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Senior Citizen's Guide

Alzheimer's Disease 101

Alzheimer's disease is the most common form of dementia, a progressive brain disorder that diminishes an individual's thinking skills. Alzheimer's is a degenerative brain disease that usually begins gradually, causing a person to forget recent events or familiar tasks. It eventually causes memory loss, disorientation, confusion, personality and behavior changes, and impaired judgment. These losses are related to the breakdown of the connections between nerve cells in the brain and the eventual death of many of these cells. People with the disease struggle to find words, finish thoughts, or follow directions; they think less clearly and are easily confused. As the disease progresses, they may forget how to perform simple tasks, such as dressing themselves, brushing their teeth, or eating with proper utensils. They can become delusional and may hallucinate. Eventually, most people with Alzheimer's become bedridden and unable to care for themselves. They often develop other illnesses and infections and most commonly die of pneumonia.

Who is at risk for Alzheimer's?

The greatest known risk for developing Alzheimer's is increasing age. Ten percent of all people age 65 and older and fifty percent of all people age 85 and older have Alzheimer's. Family history, having a parent or sibling with Alzheimer's, also increases your chances of developing the disease. In rare cases, people in their 30s, 40s, and 50s can develop the disease. This is called early-onset Alzheimer's. This form of the disease has been linked to three different genes. Individuals who carry one of these genes will most likely develop Alzheimer's.

What causes Alzheimer's disease?

No one has yet determined exactly what causes Alzheimer's disease. Researchers are learning more about what happens to the brain as we grow older, what happens to brain cells in Alzheimer's patients, and about the genes associated with the disease. Most researchers agree that a variety of factors, rather than just one, may cause the disease.

How is Alzheimer's disease diagnosed?

A physician should be consulted about concerns with memory, thinking skills, and changes in behavior. Some dementia-like symptoms can be reversed if they are caused by treatable conditions, such as depression, drug interactions, thyroid problems, and certain vitamin deficiencies.

No one diagnostic test can determine if someone has Alzheimer's disease. The process involves several kinds of testing and may take more than one day. Diagnostic tools and criteria make it possible for physicians to make a diagnosis of Alzheimer's with 90 % accuracy.

The diagnostic process usually involves a primary care physician and possibly other specialists. Evaluations may include the following:

• A medical history, which collects information about current mental or physical conditions, prescription and nonprescription drug use, and family health history.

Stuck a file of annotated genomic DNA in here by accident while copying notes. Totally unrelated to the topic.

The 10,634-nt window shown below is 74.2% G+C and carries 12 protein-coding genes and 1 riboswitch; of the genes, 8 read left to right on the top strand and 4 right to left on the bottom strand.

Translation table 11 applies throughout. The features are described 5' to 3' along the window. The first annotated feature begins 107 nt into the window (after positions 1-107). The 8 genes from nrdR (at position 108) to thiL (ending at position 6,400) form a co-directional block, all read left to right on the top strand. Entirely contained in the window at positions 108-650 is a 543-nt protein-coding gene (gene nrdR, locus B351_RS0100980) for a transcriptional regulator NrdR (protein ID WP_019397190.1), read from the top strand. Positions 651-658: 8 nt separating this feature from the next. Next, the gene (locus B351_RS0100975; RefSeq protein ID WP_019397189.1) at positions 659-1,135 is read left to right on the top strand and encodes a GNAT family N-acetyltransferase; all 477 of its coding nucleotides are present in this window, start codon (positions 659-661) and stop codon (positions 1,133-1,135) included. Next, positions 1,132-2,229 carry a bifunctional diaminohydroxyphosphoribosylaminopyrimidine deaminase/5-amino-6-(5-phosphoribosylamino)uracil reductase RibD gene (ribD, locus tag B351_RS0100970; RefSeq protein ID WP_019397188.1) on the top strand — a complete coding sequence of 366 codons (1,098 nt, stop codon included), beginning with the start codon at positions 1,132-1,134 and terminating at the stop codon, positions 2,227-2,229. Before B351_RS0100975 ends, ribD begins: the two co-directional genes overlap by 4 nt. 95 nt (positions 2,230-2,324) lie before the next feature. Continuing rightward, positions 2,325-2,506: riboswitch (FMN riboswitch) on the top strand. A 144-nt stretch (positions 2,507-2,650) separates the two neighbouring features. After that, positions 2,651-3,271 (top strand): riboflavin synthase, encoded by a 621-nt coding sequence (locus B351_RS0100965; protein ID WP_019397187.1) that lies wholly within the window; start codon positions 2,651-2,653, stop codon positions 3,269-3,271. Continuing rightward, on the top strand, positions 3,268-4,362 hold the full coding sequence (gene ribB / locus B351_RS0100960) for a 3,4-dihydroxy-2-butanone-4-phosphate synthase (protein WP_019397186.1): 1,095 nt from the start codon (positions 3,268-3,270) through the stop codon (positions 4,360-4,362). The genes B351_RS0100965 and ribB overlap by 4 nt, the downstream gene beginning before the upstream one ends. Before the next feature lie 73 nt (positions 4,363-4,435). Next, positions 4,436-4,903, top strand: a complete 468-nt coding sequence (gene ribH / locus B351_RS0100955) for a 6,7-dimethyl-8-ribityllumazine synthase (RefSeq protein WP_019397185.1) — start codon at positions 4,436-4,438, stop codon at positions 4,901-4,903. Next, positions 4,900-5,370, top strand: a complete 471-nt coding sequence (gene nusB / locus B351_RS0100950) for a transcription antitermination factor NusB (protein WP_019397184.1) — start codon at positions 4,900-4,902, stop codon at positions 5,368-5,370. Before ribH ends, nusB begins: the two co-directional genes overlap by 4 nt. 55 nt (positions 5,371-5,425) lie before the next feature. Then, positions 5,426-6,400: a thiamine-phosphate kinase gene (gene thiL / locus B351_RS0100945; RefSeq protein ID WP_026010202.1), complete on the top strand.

•A mental status evaluation to assess sense of time and place and ability to remember, understand, communicate, and perform simple math problems.

• A series of evaluations that test memory, reasoning, hand-eye coordination, and language skills.

• A physical examination, which includes evaluation of the person's nutritional status, blood pressure, and pulse.

• An examination that tests sensation, balance, and other functions of the nervous system.

• A brain imaging procedure to detect other causes of symptoms, such as stroke or tumor.

• Laboratory assessments, such as blood and urine tests, to provide additional information about problems other than Alzheimer's that may be causing dementia.

• A psychiatric evaluation, which assesses mood and other emotional factors that could cause dementia-like symptoms or may accompany Alzheimer's.

Can Alzheimer's be prevented?

New research has found preliminary evidence that diet, nutrition, cholesterol levels, body weight, exercise, blood pressure, as well as intellectual stimulation and social contact, may play a role in preventing or delaying the onset of Alzheimer's.

Are prescription drugs available to treat the disease?

Four federally approved drugs (donepezil, or Aricept®; galantamine, or Reminyl®; rivastigmine, or Exelon®; tacrine, or Cognex®) can prevent the breakdown of acetylcholine, a chemical messenger in the brain involved in memory and thinking. These drugs maintain levels of acetylcholine, even while cells that produce it continue to become damaged or die. About half of those who take these drugs experience some slowing of decline in cognitive ability for a certain length of time.

How many Americans have Alzheimer's?

Currently, 4 million Americans have the disease. By 2050, that number will rise to 14 million, unless the means of preventing the disease is found.

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